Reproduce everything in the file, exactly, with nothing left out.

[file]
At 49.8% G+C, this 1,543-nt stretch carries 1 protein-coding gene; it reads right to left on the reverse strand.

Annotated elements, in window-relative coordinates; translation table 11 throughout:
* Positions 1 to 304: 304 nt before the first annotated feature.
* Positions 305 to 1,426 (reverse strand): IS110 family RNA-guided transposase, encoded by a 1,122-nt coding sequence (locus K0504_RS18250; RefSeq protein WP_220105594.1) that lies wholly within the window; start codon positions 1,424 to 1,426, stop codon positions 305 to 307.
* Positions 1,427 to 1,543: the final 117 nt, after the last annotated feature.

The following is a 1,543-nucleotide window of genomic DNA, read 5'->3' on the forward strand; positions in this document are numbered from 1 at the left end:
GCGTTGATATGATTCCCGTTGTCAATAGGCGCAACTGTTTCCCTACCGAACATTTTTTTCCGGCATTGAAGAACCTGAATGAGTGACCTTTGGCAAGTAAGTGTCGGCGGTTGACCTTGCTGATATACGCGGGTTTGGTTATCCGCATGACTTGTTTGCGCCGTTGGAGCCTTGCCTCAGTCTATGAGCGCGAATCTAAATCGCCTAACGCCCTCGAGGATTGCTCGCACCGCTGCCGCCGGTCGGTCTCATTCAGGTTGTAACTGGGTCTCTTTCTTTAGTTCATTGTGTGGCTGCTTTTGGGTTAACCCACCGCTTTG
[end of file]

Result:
At 49.8% G+C, this 1,543-nt stretch carries 1 protein-coding gene; it reads right to left on the reverse strand.

Annotated elements, in window-relative coordinates; translation table 11 throughout:
* Positions 1 to 304: 304 nt before the first annotated feature.
* Positions 305 to 1,426 (reverse strand): IS110 family RNA-guided transposase, encoded by a 1,122-nt coding sequence (locus K0504_RS18250; RefSeq protein WP_220105594.1) that lies wholly within the window; start codon positions 1,424 to 1,426, stop codon positions 305 to 307.
* Positions 1,427 to 1,543: the final 117 nt, after the last annotated feature.

The following is a 1,543-nucleotide window of genomic DNA, read 5'->3' on the forward strand; positions in this document are numbered from 1 at the left end:
GCGTTGATATGATTCCCGTTGTCAATAGGCGCAACTGTTTCCCTACCGAACATTTTTTTCCGGCATTGAAGAACCTGAATGAGTGACCTTTGGCAAGTAAGTGTCGGCGGTTGACCTTGCTGATATACGCGGGTTTGGTTATCCGCATGACTTGTTTGCGCCGTTGGAGCCTTGCCTCAGTCTATGAGCGCGAATCTAAATCGCCTAACGCCCTCGAGGATTGCTCGCACCGCTGCCGCCGGTCGGTCTCATTCAGGTTGTAACTGGGTCTCTTTCTTTAGTTCATTGTGTGGCTGCTTTTGGGTTAACCCACCGCTTTG